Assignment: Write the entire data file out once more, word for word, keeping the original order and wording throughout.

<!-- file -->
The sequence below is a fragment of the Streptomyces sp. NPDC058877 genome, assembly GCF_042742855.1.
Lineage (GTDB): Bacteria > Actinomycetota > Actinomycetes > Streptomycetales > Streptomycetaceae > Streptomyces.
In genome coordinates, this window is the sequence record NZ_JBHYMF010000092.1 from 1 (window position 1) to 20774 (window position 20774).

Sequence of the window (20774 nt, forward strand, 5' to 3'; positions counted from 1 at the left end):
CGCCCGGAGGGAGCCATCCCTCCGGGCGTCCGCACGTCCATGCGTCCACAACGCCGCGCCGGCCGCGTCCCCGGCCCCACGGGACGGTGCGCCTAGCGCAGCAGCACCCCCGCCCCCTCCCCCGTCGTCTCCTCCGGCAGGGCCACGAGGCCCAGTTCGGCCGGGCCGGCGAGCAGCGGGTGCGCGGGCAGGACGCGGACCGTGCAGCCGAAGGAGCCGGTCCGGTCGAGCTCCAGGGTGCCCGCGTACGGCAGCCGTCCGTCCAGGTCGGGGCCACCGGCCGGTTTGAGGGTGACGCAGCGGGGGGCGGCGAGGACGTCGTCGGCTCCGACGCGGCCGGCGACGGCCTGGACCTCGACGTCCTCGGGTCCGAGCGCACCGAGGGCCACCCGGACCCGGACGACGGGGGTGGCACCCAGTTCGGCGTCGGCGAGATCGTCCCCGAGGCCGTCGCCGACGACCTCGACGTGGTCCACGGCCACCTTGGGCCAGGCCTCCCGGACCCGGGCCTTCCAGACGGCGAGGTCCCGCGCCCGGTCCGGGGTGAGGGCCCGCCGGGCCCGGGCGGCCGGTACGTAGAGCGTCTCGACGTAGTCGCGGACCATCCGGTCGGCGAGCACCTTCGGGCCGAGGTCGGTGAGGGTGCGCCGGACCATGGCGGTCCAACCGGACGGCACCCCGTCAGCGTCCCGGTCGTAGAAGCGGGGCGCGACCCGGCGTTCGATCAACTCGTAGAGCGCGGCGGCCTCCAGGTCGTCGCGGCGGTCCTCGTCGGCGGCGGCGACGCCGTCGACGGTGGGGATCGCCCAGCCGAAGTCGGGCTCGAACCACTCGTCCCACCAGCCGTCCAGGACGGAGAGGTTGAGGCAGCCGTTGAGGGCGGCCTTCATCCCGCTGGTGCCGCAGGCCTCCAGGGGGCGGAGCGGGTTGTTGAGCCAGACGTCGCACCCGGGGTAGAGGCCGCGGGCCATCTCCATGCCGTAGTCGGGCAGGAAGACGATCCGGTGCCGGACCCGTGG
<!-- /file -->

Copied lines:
The sequence below is a fragment of the Streptomyces sp. NPDC058877 genome, assembly GCF_042742855.1.
Lineage (GTDB): Bacteria > Actinomycetota > Actinomycetes > Streptomycetales > Streptomycetaceae > Streptomyces.
In genome coordinates, this window is the sequence record NZ_JBHYMF010000092.1 from 1 (window position 1) to 20774 (window position 20774).

Sequence of the window (20774 nt, forward strand, 5' to 3'; positions counted from 1 at the left end):
CGCCCGGAGGGAGCCATCCCTCCGGGCGTCCGCACGTCCATGCGTCCACAACGCCGCGCCGGCCGCGTCCCCGGCCCCACGGGACGGTGCGCCTAGCGCAGCAGCACCCCCGCCCCCTCCCCCGTCGTCTCCTCCGGCAGGGCCACGAGGCCCAGTTCGGCCGGGCCGGCGAGCAGCGGGTGCGCGGGCAGGACGCGGACCGTGCAGCCGAAGGAGCCGGTCCGGTCGAGCTCCAGGGTGCCCGCGTACGGCAGCCGTCCGTCCAGGTCGGGGCCACCGGCCGGTTTGAGGGTGACGCAGCGGGGGGCGGCGAGGACGTCGTCGGCTCCGACGCGGCCGGCGACGGCCTGGACCTCGACGTCCTCGGGTCCGAGCGCACCGAGGGCCACCCGGACCCGGACGACGGGGGTGGCACCCAGTTCGGCGTCGGCGAGATCGTCCCCGAGGCCGTCGCCGACGACCTCGACGTGGTCCACGGCCACCTTGGGCCAGGCCTCCCGGACCCGGGCCTTCCAGACGGCGAGGTCCCGCGCCCGGTCCGGGGTGAGGGCCCGCCGGGCCCGGGCGGCCGGTACGTAGAGCGTCTCGACGTAGTCGCGGACCATCCGGTCGGCGAGCACCTTCGGGCCGAGGTCGGTGAGGGTGCGCCGGACCATGGCGGTCCAACCGGACGGCACCCCGTCAGCGTCCCGGTCGTAGAAGCGGGGCGCGACCCGGCGTTCGATCAACTCGTAGAGCGCGGCGGCCTCCAGGTCGTCGCGGCGGTCCTCGTCGGCGGCGGCGACGCCGTCGACGGTGGGGATCGCCCAGCCGAAGTCGGGCTCGAACCACTCGTCCCACCAGCCGTCCAGGACGGAGAGGTTGAGGCAGCCGTTGAGGGCGGCCTTCATCCCGCTGGTGCCGCAGGCCTCCAGGGGGCGGAGCGGGTTGTTGAGCCAGACGTCGCACCCGGGGTAGAGGCCGCGGGCCATCTCCATGCCGTAGTCGGGCAGGAAGACGATCCGGTGCCGGACCCGTGG